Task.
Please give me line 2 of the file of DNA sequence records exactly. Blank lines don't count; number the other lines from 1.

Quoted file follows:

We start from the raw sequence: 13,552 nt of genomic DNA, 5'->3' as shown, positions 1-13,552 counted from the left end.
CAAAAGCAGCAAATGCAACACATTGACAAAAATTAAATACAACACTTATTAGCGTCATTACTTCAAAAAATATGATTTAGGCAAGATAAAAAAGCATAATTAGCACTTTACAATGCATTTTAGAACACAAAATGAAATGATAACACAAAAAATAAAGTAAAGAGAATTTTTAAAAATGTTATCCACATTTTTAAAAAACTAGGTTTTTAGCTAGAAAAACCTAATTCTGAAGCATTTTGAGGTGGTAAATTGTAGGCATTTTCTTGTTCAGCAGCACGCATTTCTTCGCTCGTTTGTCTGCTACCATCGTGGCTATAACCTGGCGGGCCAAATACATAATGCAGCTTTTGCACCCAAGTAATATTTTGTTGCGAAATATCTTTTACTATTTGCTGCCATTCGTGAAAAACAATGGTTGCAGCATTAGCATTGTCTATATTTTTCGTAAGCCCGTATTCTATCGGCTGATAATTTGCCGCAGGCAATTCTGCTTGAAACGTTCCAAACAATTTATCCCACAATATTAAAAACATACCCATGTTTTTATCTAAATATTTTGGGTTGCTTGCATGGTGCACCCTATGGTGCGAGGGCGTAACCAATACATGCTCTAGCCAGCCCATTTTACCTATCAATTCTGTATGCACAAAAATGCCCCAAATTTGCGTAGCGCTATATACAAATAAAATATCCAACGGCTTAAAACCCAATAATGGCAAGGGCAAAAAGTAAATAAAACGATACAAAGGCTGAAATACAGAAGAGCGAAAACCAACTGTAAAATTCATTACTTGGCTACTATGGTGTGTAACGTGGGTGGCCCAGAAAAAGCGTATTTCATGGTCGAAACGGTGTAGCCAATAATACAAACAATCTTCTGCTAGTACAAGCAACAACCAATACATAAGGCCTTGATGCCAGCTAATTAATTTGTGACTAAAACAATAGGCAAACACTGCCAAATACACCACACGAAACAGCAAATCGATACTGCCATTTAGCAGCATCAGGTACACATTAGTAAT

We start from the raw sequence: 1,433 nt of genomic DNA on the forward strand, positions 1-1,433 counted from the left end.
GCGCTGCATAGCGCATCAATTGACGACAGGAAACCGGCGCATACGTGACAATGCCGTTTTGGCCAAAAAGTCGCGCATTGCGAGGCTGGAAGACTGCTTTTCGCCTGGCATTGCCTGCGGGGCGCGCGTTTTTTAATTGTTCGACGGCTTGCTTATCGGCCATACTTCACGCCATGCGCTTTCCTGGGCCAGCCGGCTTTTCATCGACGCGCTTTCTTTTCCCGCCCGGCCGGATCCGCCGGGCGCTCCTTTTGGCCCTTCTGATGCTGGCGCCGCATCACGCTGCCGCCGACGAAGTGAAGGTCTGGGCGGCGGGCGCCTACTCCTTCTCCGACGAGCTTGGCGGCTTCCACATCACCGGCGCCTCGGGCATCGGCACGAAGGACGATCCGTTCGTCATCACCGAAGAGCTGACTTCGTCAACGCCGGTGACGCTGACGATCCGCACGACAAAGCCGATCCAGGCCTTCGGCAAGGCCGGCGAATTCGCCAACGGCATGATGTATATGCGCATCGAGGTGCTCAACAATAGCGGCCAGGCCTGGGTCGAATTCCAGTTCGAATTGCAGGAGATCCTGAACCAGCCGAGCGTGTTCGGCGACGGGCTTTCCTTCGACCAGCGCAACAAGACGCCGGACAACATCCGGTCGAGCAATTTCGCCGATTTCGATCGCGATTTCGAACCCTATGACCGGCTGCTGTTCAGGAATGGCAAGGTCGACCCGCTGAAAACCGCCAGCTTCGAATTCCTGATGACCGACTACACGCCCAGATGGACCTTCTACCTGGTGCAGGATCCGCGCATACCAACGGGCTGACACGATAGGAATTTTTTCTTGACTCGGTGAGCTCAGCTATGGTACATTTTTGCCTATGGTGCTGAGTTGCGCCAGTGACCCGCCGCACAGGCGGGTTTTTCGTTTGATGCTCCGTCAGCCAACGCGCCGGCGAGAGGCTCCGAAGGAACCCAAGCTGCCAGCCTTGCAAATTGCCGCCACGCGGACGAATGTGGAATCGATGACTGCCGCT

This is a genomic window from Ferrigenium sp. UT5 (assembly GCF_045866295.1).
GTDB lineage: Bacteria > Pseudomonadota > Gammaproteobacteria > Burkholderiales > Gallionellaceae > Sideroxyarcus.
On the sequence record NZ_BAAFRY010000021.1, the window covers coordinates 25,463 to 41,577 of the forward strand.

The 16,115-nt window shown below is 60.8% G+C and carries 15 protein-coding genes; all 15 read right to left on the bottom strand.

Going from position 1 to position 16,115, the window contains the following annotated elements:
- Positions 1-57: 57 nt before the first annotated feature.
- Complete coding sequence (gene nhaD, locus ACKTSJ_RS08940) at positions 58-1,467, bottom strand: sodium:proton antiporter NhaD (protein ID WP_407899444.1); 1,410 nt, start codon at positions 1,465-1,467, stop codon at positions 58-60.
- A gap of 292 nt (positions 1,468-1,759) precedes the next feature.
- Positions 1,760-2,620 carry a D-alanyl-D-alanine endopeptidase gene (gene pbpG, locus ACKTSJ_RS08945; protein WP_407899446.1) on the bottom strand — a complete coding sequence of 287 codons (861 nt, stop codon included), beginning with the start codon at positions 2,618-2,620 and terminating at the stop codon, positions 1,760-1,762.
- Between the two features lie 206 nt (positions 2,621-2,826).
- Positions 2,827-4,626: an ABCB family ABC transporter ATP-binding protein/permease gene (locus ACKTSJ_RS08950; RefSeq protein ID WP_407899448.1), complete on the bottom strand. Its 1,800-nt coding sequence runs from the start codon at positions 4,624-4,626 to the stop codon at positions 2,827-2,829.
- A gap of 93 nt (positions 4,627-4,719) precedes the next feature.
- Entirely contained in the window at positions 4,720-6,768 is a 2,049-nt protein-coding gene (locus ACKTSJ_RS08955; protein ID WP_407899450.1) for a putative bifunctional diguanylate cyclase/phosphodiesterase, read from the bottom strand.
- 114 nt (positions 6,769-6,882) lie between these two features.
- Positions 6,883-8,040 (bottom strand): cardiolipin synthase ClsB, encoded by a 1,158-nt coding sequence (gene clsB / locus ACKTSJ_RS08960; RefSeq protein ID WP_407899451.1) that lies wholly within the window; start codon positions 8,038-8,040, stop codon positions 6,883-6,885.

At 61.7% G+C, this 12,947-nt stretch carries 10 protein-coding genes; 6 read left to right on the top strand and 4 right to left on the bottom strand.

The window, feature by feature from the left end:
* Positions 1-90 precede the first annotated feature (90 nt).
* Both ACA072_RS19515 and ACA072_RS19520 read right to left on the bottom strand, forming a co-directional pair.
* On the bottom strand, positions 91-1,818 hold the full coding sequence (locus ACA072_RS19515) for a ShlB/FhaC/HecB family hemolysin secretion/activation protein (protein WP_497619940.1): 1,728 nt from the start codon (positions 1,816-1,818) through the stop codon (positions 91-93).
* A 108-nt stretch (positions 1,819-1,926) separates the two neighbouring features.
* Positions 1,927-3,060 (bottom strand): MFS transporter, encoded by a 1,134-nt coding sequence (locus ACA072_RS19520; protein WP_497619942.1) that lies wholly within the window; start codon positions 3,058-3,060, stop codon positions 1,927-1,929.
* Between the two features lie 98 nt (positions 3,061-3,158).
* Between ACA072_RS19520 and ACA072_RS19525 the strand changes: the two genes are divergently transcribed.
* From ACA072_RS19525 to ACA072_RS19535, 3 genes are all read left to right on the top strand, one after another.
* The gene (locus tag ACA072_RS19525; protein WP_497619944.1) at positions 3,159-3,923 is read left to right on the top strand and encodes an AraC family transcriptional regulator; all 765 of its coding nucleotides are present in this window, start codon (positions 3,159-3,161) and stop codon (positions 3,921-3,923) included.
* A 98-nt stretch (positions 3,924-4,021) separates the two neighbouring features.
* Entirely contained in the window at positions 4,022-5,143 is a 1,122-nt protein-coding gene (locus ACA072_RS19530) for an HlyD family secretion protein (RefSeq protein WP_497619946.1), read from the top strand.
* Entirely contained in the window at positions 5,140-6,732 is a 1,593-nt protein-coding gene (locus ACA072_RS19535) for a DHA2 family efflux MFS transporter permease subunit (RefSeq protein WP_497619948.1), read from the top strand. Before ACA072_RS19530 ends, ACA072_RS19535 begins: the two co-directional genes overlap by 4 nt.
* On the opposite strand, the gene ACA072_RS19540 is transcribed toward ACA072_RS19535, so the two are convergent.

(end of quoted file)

CAAAAGCAGCAAATGCAACACATTGACAAAAATTAAATACAACACTTATTAGCGTCATTACTTCAAAAAATATGATTTAGGCAAGATAAAAAAGCATAATTAGCACTTTACAATGCATTTTAGAACACAAAATGAAATGATAACACAAAAAATAAAGTAAAGAGAATTTTTAAAAATGTTATCCACATTTTTAAAAAACTAGGTTTTTAGCTAGAAAAACCTAATTCTGAAGCATTTTGAGGTGGTAAATTGTAGGCATTTTCTTGTTCAGCAGCACGCATTTCTTCGCTCGTTTGTCTGCTACCATCGTGGCTATAACCTGGCGGGCCAAATACATAATGCAGCTTTTGCACCCAAGTAATATTTTGTTGCGAAATATCTTTTACTATTTGCTGCCATTCGTGAAAAACAATGGTTGCAGCATTAGCATTGTCTATATTTTTCGTAAGCCCGTATTCTATCGGCTGATAATTTGCCGCAGGCAATTCTGCTTGAAACGTTCCAAACAATTTATCCCACAATATTAAAAACATACCCATGTTTTTATCTAAATATTTTGGGTTGCTTGCATGGTGCACCCTATGGTGCGAGGGCGTAACCAATACATGCTCTAGCCAGCCCATTTTACCTATCAATTCTGTATGCACAAAAATGCCCCAAATTTGCGTAGCGCTATATACAAATAAAATATCCAACGGCTTAAAACCCAATAATGGCAAGGGCAAAAAGTAAATAAAACGATACAAAGGCTGAAATACAGAAGAGCGAAAACCAACTGTAAAATTCATTACTTGGCTACTATGGTGTGTAACGTGGGTGGCCCAGAAAAAGCGTATTTCATGGTCGAAACGGTGTAGCCAATAATACAAACAATCTTCTGCTAGTACAAGCAACAACCAATACATAAGGCCTTGATGCCAGCTAATTAATTTGTGACTAAAACAATAGGCAAACACTGCCAAATACACCACACGAAACAGCAAATCGATACTGCCATTTAGCAGCATCAGGTACACATTAGTAAT